‘Corruption is the single greatest obstacle to economic and social development around the world,’ claims the UN crime agency. And its most visible effects in countries such as PNG and the Solomon Islands is low human development, poor governance and national development outcomes, low standards and reach of public services, lack of employment growth and entrenched poverty. PNG is ranked 155 out of 189 countries for human development, while 56.6 percent of its people live in multi-dimensional poverty.
“Corruption has become so widespread that people have accepted it as part of the way we live in this country. Corruption by politicians and within government is bringing our country down when we are blessed with natural resources to provide for all our citizens,” said Dorothy Tekwie, President of PNG’s West Sepik Provincial Council of Women.
She told IPS that if corruption was effectively reduced, “development projects much needed by the people would be completed, so services can reach the people, especially in rural areas. It would mean more economic activities for rural people, more schools for children, thus an educated population, better health and the reduction of maternal and child mortality in rural and remote areas.”
The extent to which citizens and the media demand clean governance and hold their leaders to account will go a long way in progressing anti-corruption efforts. The political will to strengthen laws against corrupt practices and zero tolerance of fraud by the private sector is also crucial.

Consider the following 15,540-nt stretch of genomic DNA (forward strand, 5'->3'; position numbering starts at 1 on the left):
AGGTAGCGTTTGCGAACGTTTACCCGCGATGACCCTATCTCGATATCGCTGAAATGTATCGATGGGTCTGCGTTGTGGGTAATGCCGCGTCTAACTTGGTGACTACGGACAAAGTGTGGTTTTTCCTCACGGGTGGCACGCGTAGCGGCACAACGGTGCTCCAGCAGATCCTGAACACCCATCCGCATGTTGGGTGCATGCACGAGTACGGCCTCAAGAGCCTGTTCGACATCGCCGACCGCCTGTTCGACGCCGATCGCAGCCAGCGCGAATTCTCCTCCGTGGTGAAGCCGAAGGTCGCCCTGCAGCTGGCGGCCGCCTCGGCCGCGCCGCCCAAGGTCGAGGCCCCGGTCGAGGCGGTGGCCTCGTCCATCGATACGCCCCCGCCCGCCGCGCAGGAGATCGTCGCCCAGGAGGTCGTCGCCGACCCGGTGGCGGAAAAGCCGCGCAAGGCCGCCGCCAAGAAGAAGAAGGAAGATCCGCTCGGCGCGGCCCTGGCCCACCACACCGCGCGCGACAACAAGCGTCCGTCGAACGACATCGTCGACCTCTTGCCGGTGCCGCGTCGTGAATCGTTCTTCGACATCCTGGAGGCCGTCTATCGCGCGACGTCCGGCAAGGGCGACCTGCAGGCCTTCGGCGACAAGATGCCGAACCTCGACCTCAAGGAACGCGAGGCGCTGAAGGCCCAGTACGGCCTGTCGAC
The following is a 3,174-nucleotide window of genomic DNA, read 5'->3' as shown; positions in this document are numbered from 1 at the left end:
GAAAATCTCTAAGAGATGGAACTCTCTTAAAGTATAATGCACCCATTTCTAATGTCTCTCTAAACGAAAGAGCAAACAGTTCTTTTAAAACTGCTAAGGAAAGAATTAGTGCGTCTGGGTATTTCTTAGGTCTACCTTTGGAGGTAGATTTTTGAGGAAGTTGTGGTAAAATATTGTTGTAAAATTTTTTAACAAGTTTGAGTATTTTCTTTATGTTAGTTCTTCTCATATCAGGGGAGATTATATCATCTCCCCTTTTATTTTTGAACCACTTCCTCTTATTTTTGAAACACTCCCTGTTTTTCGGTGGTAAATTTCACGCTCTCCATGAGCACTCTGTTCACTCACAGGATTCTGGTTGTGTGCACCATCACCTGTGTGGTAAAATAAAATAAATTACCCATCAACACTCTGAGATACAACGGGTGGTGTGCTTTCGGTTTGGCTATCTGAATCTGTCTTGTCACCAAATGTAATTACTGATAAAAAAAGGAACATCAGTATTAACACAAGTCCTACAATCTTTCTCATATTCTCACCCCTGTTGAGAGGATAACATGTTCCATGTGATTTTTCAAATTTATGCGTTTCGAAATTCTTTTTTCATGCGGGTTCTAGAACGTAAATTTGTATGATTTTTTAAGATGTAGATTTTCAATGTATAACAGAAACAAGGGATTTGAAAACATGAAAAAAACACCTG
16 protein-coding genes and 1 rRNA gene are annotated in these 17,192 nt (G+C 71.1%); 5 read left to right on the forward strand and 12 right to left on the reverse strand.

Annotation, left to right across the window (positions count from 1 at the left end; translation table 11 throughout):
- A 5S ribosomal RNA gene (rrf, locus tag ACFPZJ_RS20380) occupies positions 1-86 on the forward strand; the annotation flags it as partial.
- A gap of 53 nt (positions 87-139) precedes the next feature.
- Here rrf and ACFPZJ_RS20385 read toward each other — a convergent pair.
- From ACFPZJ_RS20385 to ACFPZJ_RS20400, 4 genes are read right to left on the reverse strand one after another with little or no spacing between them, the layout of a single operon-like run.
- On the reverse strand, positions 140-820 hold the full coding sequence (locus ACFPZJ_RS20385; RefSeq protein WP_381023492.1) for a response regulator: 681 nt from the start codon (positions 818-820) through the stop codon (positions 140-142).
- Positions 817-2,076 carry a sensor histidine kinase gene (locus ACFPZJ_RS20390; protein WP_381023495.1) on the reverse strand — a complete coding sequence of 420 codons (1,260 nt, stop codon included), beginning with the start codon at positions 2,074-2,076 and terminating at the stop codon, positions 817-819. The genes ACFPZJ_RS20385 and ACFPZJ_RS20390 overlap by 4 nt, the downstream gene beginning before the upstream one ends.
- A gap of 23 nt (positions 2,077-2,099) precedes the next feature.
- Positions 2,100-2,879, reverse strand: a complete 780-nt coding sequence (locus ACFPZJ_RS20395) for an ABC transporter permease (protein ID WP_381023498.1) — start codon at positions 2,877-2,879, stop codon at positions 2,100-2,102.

The initiative of the present PNG Government, under Prime Minister James Marape, to establish an Independent Commission against Corruption (ICAC) is a significant public signal that the government is taking the issue seriously. The agency is expected to be fully operational by 2023. However, Wenogo believes that for it to be a success, the new ICAC must be independent with wide-ranging powers to investigate and prosecute wrongdoers at all levels of power, and its investigations and findings must be transparent and free from political influence.
Success in reducing corruption in PNG is even more urgent as the country continues to grapple with the health and economic impacts of the COVID-19 pandemic. In January, PNG recorded 37,145 cases and 597 deaths. The pandemic could set the goal of eliminating poverty in the region back by a decade and, in some Pacific Island countries, by up to 30 years, warns the regional inter-governmental organisation, Pacific Islands Forum.
SOURCE: IPS/ PACNEWS